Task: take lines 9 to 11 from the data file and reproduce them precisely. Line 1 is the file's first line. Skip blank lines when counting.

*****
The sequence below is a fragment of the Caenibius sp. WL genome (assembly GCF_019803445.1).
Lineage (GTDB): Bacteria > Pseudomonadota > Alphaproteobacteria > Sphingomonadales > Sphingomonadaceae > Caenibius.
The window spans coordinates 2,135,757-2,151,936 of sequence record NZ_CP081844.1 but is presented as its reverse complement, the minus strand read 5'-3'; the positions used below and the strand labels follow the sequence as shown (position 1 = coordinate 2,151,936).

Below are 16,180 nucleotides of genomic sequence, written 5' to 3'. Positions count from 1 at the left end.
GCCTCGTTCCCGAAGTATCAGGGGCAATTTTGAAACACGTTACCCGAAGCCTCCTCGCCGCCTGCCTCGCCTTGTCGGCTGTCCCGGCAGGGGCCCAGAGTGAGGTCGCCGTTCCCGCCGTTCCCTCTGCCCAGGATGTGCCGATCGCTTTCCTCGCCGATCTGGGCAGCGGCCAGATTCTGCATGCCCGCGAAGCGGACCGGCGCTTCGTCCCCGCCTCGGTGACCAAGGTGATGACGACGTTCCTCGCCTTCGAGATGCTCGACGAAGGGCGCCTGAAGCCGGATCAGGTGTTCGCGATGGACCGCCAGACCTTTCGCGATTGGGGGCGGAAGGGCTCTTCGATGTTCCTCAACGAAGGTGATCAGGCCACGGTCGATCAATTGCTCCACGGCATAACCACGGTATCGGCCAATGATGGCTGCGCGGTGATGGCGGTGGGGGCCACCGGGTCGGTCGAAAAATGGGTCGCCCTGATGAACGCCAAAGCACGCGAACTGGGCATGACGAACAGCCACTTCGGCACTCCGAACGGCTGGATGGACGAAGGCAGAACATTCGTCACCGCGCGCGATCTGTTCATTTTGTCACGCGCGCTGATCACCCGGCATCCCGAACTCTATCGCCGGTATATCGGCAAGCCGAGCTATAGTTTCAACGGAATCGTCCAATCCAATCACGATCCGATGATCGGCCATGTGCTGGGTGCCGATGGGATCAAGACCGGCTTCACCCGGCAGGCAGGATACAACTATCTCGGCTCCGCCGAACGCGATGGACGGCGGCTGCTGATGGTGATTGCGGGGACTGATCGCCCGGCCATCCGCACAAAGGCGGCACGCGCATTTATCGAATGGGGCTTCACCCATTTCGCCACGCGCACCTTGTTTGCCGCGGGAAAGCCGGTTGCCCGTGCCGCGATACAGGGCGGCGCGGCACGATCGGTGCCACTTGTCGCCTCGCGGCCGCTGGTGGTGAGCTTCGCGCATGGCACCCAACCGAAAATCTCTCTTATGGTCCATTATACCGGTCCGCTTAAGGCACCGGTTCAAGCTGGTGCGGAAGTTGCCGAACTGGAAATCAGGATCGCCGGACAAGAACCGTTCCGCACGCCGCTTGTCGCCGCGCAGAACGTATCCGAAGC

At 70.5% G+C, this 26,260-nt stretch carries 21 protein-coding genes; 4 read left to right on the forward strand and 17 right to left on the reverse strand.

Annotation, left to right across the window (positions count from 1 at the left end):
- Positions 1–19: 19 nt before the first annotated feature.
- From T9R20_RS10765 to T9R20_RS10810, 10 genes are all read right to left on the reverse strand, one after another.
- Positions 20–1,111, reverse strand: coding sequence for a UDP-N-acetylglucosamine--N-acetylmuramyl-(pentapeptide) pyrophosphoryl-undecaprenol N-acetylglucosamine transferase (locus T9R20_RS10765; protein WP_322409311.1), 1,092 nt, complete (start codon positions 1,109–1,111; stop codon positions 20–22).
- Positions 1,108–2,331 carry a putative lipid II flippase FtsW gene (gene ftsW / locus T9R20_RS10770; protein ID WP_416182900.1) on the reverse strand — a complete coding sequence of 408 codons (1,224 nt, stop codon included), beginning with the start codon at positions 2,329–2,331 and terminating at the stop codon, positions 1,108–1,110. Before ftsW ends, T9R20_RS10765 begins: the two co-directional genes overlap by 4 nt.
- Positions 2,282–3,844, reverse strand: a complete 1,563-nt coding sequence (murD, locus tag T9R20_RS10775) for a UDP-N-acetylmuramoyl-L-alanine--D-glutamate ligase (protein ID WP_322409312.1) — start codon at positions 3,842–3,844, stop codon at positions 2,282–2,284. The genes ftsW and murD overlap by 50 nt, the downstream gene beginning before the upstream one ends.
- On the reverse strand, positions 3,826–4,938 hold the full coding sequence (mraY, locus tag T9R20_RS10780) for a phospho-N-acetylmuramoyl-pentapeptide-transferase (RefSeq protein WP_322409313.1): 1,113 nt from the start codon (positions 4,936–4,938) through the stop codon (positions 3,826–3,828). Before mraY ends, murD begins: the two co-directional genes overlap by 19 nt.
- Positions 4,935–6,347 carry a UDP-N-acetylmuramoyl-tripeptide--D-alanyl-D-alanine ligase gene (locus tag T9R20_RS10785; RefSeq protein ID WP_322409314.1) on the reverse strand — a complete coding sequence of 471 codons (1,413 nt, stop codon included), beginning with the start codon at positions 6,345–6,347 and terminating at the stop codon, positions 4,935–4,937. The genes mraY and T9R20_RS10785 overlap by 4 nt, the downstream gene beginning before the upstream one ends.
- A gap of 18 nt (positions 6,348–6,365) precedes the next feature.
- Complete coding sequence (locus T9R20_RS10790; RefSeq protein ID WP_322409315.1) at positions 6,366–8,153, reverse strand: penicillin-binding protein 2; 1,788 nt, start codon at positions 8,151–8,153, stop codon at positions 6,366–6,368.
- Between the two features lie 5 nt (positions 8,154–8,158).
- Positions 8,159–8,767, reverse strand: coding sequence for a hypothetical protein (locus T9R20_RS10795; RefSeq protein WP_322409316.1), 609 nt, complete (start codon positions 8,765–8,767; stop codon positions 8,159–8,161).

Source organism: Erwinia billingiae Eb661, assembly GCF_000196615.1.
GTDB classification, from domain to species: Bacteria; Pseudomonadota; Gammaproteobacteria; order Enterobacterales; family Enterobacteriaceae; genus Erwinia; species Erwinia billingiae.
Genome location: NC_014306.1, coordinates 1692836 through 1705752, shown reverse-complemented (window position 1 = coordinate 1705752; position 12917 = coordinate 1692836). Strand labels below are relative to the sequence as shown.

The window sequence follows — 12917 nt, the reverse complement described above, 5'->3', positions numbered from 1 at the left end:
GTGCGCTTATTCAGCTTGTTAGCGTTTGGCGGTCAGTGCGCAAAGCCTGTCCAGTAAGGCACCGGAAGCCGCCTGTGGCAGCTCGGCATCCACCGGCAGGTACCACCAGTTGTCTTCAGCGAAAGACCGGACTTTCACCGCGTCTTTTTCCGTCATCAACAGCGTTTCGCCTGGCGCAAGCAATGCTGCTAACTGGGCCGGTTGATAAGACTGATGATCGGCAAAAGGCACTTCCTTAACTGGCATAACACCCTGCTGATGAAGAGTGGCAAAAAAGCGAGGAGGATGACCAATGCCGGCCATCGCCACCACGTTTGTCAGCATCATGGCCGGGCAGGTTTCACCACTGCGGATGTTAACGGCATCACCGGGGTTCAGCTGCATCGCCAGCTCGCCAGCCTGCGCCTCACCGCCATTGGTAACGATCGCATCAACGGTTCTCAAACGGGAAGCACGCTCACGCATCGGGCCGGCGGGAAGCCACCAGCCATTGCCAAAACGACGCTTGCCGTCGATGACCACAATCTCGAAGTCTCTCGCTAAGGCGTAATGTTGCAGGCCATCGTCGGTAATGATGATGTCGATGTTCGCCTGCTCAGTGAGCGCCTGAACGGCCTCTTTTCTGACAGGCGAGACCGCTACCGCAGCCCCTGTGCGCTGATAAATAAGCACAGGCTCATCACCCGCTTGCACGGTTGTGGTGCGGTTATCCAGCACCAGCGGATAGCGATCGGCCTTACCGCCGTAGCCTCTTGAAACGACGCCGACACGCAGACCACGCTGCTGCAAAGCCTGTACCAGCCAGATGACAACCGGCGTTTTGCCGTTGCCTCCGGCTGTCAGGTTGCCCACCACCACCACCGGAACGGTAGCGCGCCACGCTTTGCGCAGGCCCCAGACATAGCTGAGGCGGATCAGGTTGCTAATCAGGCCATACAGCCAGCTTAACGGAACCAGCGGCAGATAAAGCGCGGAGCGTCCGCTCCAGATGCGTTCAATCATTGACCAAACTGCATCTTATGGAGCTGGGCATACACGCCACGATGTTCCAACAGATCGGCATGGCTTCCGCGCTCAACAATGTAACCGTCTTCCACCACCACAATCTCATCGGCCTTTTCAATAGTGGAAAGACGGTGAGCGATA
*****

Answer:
- From T9R20_RS10765 to T9R20_RS10810, 10 genes are all read right to left on the reverse strand, one after another.
- Positions 20–1,111, reverse strand: coding sequence for a UDP-N-acetylglucosamine--N-acetylmuramyl-(pentapeptide) pyrophosphoryl-undecaprenol N-acetylglucosamine transferase (locus T9R20_RS10765; protein WP_322409311.1), 1,092 nt, complete (start codon positions 1,109–1,111; stop codon positions 20–22).
- Positions 1,108–2,331 carry a putative lipid II flippase FtsW gene (gene ftsW / locus T9R20_RS10770; protein ID WP_416182900.1) on the reverse strand — a complete coding sequence of 408 codons (1,224 nt, stop codon included), beginning with the start codon at positions 2,329–2,331 and terminating at the stop codon, positions 1,108–1,110. Before ftsW ends, T9R20_RS10765 begins: the two co-directional genes overlap by 4 nt.